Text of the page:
While Lanturn lacks reliable recovery and can't take physical hits, notably Earthquake, very well, it possesses a few nifty qualities. It can take special hits very well (with base 125 HP / 76 SpD), possesses an invaluable resistance to the "Bolt Beam" combination, and has access to STAB Thunderbolt with which to hit opposing Water-types. Lanturn has several decent support options, including Heal Bell and Thunder Wave, as well as a few unorthodox options, such as Charge Beam, Stockpile, and Confuse Ray.

Although Blastoise is all but outclassed by other bulky Water-types stat-wise, it has a sizable niche in the UU metagame as a Rapid Spinner. While it isn't that powerful, it's not that easy to spinblock against Blastoise, as its Surf hits all Ghosts for reasonable, neutral damage. Like Hitmontop, Blastoise is also able to use the Foresight + Rapid Spin combination.

Omastar's typing is pretty horrid; however, it grants Omastar resistances against Normal and Flying, making it a decent check to Pokémon such as Swellow and Scyther. It also has access to all three entry hazards: Spikes, Stealth Rock, and Toxic Spikes. Omastar is commonly used as a lead for teams that require immediate entry hazard support, with Focus Sash versions used on more offensive teams and Leftovers on defensive teams.

Stat-wise, Poliwrath is probably the most balanced of any Water-type in UU. Unfortunately, this means that it is outclassed in most roles, especially without any form of reliable recovery. Poliwrath does have a few niches, though. It can boost its stats with both Bulk Up and Belly Drum, has Hypnosis to incapacitate potential counters, and has access to Encore, which has great synergy with its ability, Water Absorb. Upon switching into a Surf, Poliwrath can use Encore, forcing its opponent out and allowing it to set up a free Substitute.

Notable Water-type Moves


Waterfall – 80 Base Power – 100% Accuracy – 20% chance to cause the opponent to flinch

Reliable power and a 20% chance to muscle past annoying counters makes Waterfall the go-to move of choice for physical attackers such as Gyarados, Kingdra, Azumarill, and Feraligatr. While it may not boast the offensive power of Outrage, Waterfall has excellent coverage, and is easy to support.

Aqua Tail – 90 Base Power – 90% Accuracy – No secondary effect

The physical "Power for Accuracy" move, Aqua Tail comes in handy any time that a "little boost" is required. While the extra power can come in handy, the lack of flinch chance and imperfect accuracy can cause issues, and as such, is rarely suggested as a primary attack.

Aqua Jet – 40 Base Power – 100% Accuracy – +1 Priority

The only Water-type priority move, and a very solid one at that. While it doesn't see much use in OU, Aqua Jet is dominant in UU, where top attackers such as Feraligatr, Kabutops, and Azumarill can use it to pick off key foes or sweep weakened teams.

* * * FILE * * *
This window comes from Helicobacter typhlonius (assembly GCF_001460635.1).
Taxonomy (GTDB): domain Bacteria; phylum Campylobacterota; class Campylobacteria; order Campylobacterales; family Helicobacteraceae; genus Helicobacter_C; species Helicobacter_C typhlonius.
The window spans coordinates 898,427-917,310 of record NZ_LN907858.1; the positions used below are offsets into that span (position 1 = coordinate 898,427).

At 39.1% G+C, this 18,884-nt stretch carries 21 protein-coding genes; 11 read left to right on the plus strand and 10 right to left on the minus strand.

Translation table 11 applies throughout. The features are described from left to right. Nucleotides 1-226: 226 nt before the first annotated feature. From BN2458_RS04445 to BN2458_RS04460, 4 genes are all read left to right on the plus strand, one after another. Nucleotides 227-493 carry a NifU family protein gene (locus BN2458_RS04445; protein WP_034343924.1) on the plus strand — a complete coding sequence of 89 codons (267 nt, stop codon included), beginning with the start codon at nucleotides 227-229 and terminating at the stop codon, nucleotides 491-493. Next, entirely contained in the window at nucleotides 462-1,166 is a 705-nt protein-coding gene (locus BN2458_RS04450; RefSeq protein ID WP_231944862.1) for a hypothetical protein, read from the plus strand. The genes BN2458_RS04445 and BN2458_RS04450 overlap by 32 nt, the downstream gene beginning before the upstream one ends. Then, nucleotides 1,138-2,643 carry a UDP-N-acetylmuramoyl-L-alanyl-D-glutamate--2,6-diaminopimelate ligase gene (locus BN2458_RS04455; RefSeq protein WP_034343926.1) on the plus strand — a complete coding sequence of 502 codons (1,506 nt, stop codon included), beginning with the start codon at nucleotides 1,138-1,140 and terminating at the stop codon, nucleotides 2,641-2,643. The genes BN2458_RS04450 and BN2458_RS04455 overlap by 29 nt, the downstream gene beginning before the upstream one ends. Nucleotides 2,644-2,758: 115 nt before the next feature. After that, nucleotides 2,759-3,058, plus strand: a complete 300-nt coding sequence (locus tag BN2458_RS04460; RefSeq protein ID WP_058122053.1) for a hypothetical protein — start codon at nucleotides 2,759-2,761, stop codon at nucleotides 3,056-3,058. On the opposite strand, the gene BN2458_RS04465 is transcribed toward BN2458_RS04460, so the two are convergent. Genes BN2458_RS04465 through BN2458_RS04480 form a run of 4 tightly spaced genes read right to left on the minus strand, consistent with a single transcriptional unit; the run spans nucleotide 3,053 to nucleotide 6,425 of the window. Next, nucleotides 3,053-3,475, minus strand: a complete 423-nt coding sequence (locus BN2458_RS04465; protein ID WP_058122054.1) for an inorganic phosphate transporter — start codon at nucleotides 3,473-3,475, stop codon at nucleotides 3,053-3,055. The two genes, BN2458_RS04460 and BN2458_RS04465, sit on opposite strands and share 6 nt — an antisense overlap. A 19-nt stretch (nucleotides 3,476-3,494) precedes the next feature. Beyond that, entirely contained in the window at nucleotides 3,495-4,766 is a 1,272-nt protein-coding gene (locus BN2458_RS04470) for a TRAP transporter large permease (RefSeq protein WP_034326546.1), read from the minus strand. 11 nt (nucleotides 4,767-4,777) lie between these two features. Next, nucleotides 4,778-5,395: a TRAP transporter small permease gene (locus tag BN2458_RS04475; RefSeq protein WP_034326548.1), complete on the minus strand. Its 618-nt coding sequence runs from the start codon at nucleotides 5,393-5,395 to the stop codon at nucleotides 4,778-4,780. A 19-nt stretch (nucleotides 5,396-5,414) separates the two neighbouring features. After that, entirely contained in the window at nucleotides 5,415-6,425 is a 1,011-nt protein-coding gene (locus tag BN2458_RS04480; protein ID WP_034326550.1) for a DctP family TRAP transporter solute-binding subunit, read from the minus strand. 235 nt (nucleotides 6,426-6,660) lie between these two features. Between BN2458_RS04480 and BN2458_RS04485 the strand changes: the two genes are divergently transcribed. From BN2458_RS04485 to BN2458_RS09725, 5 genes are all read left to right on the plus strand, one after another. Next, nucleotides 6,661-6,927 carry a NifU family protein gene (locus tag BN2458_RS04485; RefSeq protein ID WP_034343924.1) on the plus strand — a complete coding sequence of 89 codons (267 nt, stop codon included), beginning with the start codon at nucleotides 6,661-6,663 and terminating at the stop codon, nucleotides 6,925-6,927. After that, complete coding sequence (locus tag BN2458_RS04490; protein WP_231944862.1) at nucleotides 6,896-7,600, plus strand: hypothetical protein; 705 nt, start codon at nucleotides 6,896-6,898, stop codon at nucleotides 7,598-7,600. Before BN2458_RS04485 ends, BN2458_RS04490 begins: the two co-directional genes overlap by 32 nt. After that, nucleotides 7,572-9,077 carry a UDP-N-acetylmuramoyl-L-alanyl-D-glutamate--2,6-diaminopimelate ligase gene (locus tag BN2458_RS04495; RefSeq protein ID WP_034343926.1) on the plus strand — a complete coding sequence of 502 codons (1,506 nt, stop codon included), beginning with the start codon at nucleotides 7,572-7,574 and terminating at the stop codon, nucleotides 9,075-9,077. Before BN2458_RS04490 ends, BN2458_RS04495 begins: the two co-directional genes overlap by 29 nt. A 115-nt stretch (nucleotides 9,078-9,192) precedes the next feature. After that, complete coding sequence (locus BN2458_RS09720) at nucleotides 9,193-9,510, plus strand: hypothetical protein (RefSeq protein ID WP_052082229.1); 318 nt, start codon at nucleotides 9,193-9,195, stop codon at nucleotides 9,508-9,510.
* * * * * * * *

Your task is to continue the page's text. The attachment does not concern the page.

Surf – 95 Base Power – 100% Accuracy – No secondary effect

The special "reliable power" attack, Surf has always been a standby for nearly every Water-type. Its combination of power and accuracy makes it hard to argue against, and pretty much every single Water-type gets it.

Hydro Pump – 120 Base Power – 80% Accuracy – No secondary effect

While the whole "20% chance to completely screw the user" thing doesn't say much for it, the raw power of Hydro Pump is undeniable. It provides Pokémon such as Starmie and Kingdra with the force needed to muscle through opponents, and is by far the scariest aspect of Starmie.

Water Spout – 150 Base Power – 95% Accuracy – Base Power is User's HP% x 1.5

As the signature attack of Kyogre (and Wailord!), Water Spout is absolutely brutal when the user is at full HP. While its uses outside of full HP are limited at best, and its distribution kind of sucks, its pure potential damage is devastating, and switching into a rain-boosted STAB Specs Water Spout from Kyogre without an immunity is one of the most frightening and nigh-impossible things to do in the entirety of Pokémon.


Rain Dance – --% Accuracy – Starts a rainstorm for 5 turns

I could go into more detail here, but that's a job for an entirely different article.


Water's pretty much got nowhere to go but up. Every single Water-type has its niche, and even when Gen 5 comes around, all that will happen is that the pool of awesome Water-types will increase. Normally, this is where I'd say that you should try out a Water-type today, but with so many awesome ones, I'm pretty sure you've already done that. So instead, I'd like to extend a thank you to everyone who's stuck with the Type Analysis series, and thanks for reading!

« Previous Article Home Next Article »